the free, could be told that they were not allowed to marry the person of their choosing. The ability to marry a loving consenting adult of your choice is not a privilege. Every American should be a given the right to marry anyone of their choosing provided they do not encroach on anybody else’s unalienable rights. Times are changing and society needs to keep the pace.
This country was founded on freedom of religion and the freedom from persecution. Over time these cornerstone rights and foundations…
Abortion from Jewish and United Methodist Perspectives
The controversial topic of abortion has been debated throughout history around the world. There are many different views on abortion based on religious and political affiliations. Different religions and political parties have contrasting views on abortion. There are many extenuating circumstances on abortion, which makes it a more difficult area to discuss. The religious views of Judaism and United Methodist perspectives are very similar on…
premarital sex, and to save it for marriage. For many years that belief was a general understanding for majority of people. As times have change that same standard of waiting is no longer the majority of society. When choosing either option there are several factors to consider, such as; age, religion, society influence and risks. So how does a teen come to the decision to remain abstinent or to fornicate?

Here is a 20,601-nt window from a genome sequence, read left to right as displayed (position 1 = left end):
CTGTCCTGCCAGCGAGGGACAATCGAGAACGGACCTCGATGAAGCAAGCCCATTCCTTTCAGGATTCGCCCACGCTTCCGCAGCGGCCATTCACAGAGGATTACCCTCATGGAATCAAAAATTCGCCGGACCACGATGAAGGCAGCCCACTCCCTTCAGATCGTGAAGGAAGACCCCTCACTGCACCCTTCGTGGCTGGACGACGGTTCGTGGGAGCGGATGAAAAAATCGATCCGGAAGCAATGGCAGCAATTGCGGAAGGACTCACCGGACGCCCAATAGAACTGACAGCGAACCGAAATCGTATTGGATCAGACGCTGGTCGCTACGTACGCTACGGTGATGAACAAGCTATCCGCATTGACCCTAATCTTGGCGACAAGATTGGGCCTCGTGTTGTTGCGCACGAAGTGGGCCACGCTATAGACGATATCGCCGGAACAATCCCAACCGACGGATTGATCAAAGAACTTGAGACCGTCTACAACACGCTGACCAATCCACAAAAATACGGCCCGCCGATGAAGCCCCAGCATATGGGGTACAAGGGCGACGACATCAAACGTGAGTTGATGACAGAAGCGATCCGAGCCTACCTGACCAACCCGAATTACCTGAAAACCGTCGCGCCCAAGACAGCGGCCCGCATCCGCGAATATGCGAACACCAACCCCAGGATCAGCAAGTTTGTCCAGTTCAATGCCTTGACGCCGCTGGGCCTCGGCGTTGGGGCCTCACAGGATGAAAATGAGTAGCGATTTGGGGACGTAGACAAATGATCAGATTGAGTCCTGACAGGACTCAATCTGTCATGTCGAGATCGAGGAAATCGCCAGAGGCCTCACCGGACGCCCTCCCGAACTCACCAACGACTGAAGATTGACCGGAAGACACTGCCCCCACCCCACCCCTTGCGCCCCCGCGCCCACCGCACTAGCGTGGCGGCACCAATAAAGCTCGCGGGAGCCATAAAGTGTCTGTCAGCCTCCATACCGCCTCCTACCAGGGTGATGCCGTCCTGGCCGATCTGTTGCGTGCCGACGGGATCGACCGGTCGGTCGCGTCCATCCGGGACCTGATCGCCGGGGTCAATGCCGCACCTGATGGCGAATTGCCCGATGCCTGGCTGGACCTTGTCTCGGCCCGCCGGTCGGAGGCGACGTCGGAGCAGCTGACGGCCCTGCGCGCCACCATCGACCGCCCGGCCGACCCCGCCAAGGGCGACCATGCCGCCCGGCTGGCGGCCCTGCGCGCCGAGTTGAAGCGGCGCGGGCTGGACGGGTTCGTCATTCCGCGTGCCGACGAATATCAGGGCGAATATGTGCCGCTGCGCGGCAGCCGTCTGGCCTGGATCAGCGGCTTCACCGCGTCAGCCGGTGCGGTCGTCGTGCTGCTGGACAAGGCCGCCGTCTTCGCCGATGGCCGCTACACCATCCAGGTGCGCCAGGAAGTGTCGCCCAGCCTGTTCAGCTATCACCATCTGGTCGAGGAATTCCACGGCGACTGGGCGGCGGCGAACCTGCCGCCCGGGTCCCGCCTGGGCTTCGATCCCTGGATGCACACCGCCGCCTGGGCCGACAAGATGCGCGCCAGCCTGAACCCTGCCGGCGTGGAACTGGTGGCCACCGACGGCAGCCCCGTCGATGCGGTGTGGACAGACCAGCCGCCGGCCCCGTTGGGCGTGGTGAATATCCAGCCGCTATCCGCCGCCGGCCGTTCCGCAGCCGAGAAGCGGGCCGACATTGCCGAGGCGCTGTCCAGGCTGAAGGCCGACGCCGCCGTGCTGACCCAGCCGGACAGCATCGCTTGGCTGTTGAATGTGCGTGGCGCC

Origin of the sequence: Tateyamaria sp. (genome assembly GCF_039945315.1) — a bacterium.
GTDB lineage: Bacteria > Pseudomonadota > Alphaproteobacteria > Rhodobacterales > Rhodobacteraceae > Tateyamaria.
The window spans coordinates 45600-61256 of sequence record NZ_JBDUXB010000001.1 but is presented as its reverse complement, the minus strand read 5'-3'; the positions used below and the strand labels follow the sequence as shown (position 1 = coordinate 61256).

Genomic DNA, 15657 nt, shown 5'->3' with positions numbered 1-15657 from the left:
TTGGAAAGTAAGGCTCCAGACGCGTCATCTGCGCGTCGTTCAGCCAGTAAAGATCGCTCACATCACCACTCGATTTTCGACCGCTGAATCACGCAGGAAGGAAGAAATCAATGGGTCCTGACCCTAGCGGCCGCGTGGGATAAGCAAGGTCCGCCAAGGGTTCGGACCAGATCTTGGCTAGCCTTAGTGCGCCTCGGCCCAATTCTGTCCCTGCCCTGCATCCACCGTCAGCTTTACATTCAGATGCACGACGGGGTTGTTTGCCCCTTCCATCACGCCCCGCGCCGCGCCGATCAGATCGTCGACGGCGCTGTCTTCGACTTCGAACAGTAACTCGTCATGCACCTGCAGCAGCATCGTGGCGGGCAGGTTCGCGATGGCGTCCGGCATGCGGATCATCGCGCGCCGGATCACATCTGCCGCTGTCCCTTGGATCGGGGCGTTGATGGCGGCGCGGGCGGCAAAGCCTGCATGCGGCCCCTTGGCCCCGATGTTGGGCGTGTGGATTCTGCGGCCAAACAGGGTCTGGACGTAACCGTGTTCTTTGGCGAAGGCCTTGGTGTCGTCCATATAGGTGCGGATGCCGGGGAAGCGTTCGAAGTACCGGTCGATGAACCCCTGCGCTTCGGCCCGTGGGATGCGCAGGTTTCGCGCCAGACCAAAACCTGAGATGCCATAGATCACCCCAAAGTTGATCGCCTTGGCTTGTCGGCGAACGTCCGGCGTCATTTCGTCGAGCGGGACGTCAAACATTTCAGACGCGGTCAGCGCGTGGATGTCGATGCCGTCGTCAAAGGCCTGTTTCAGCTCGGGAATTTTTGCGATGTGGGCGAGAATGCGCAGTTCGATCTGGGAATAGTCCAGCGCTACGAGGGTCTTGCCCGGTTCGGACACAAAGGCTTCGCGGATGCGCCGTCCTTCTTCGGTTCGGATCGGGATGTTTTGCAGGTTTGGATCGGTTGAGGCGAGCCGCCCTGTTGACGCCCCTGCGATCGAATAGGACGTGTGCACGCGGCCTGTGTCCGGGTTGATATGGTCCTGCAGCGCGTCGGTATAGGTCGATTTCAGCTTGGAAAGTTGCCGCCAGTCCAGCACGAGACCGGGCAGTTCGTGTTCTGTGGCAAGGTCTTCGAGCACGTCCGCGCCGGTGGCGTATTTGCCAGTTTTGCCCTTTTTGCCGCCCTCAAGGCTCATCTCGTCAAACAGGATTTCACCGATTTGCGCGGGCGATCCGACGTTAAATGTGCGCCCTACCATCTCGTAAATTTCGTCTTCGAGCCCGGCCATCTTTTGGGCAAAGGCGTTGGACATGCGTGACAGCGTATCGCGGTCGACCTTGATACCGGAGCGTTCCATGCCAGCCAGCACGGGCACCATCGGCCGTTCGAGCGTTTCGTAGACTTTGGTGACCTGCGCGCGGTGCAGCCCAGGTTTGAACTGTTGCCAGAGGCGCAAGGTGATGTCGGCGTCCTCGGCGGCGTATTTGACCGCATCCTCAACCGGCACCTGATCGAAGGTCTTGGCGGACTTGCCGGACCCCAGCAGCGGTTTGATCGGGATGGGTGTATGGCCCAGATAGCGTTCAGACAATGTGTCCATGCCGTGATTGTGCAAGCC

“With age comes wisdom”, is a saying everyone has heard but when it comes to intercourse…
(Y.T. Wun et al., pg. 1215)
1. The most important factor for choosing a doctor was proximity to home or workplace, followed by quick relief from the illnesses.
2. Convenient accessibility was the most important factor for the initial choice of primary care doctors by the general public.
3. Some studies on patients’ decision to choose their primary care doctors show that being able to choose their own doctor is associated with increased patient satisfaction, trust in the doctor, staying…
Religious Life of Planet Earth
February 5, 2013
Dr. Daniel Marcelle
Religious Life of Planet Earth
Religious is a word that has been traced back as far as history of man himself. That us what archaeologists and anthropologists tell us. Even among the most “primitive”…
Training Description: This employee training will identify the purpose of Title VII of the Civil Rights Act of 1964, with a focus on discrimination as it relates Religion.
Chick-Fil-A restaurants are closed on Sundays in observance of the Sabbath, and to allow its employees to attend the church of their choosing. Recently, a man was hired who was a Seventh Day Adventist. He was unaware of this policy and did not tell the management in his interview that he worships on…
February 18, 2015
Professor Frederick W. ODell
Case Brief – Chapter 2 Religion
Case: Zelman v. Simmons-Harris Citation: 536 U.S. 639 Year: 2002
The case was argued February 20, 2002 and decided June 27, 2002. The Chief justice William Rehnquist delivered the court’s decision, joined by Justice O’Connor, Justice Scalia, Justice Kennedy, and Justice Thomas. Dissents were delivered by Justice Stevens, Souter, and Breyer.
J. Hessler, Clint Bolick, William Mellor, Richard…